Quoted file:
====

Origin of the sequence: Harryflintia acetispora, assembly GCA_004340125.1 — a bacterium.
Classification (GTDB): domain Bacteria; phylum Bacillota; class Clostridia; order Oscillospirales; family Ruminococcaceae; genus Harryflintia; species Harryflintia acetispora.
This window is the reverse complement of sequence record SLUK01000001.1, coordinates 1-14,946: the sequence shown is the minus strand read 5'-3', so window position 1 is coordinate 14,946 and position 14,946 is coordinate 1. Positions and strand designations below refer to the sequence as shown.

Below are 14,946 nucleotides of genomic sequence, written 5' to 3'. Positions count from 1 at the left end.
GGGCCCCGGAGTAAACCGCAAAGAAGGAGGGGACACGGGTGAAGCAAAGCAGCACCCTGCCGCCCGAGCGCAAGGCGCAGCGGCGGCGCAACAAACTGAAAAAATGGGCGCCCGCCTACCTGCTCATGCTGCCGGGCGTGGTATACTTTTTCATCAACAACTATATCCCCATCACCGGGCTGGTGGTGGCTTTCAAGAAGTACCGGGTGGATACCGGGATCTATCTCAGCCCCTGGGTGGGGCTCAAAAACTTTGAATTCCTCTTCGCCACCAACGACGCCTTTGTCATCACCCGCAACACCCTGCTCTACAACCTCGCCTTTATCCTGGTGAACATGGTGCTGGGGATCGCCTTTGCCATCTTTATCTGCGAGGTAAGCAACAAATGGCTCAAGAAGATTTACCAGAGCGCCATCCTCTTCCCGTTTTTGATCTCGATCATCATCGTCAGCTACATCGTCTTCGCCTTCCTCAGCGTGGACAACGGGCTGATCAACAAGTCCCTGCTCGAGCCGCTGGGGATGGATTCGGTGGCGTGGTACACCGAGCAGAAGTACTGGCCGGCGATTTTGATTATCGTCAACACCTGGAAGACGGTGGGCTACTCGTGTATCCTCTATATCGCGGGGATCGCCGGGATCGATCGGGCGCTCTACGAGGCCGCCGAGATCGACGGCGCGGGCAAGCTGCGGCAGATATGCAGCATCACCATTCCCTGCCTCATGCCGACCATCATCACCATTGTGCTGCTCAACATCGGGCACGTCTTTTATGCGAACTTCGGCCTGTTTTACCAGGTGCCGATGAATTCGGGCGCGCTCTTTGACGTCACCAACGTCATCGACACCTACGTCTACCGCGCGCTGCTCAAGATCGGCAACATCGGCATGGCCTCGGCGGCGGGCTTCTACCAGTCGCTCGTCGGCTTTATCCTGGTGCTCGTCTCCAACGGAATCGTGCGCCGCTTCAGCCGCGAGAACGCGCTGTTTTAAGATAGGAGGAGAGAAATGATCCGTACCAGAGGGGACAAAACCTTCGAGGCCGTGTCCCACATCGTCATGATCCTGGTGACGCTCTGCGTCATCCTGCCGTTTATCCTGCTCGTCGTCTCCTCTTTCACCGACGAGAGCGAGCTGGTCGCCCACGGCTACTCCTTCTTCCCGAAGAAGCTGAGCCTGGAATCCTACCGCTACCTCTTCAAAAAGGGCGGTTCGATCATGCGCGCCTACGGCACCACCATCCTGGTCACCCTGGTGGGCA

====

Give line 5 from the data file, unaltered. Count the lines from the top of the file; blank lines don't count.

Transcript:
GGGCCCCGGAGTAAACCGCAAAGAAGGAGGGGACACGGGTGAAGCAAAGCAGCACCCTGCCGCCCGAGCGCAAGGCGCAGCGGCGGCGCAACAAACTGAAAAAATGGGCGCCCGCCTACCTGCTCATGCTGCCGGGCGTGGTATACTTTTTCATCAACAACTATATCCCCATCACCGGGCTGGTGGTGGCTTTCAAGAAGTACCGGGTGGATACCGGGATCTATCTCAGCCCCTGGGTGGGGCTCAAAAACTTTGAATTCCTCTTCGCCACCAACGACGCCTTTGTCATCACCCGCAACACCCTGCTCTACAACCTCGCCTTTATCCTGGTGAACATGGTGCTGGGGATCGCCTTTGCCATCTTTATCTGCGAGGTAAGCAACAAATGGCTCAAGAAGATTTACCAGAGCGCCATCCTCTTCCCGTTTTTGATCTCGATCATCATCGTCAGCTACATCGTCTTCGCCTTCCTCAGCGTGGACAACGGGCTGATCAACAAGTCCCTGCTCGAGCCGCTGGGGATGGATTCGGTGGCGTGGTACACCGAGCAGAAGTACTGGCCGGCGATTTTGATTATCGTCAACACCTGGAAGACGGTGGGCTACTCGTGTATCCTCTATATCGCGGGGATCGCCGGGATCGATCGGGCGCTCTACGAGGCCGCCGAGATCGACGGCGCGGGCAAGCTGCGGCAGATATGCAGCATCACCATTCCCTGCCTCATGCCGACCATCATCACCATTGTGCTGCTCAACATCGGGCACGTCTTTTATGCGAACTTCGGCCTGTTTTACCAGGTGCCGATGAATTCGGGCGCGCTCTTTGACGTCACCAACGTCATCGACACCTACGTCTACCGCGCGCTGCTCAAGATCGGCAACATCGGCATGGCCTCGGCGGCGGGCTTCTACCAGTCGCTCGTCGGCTTTATCCTGGTGCTCGTCTCCAACGGAATCGTGCGCCGCTTCAGCCGCGAGAACGCGCTGTTTTAAGATAGGAGGAGAGAAATGATCCGTACCAGAGGGGACAAAACCTTCGAGGCCGTGTCCCACATCGTCATGATCCTGGTGACGCTCTGCGTCATCCTGCCGTTTATCCTGCTCGTCGTCTCCTCTTTCACCGACGAGAGCGAGCTGGTCGCCCACGGCTACTCCTTCTTCCCGAAGAAGCTGAGCCTGGAATCCTACCGCTACCTCTTCAAAAAGGGCGGTTCGATCATGCGCGCCTACGGCACCACCATCCTGGTCACCCTGGTGGGCA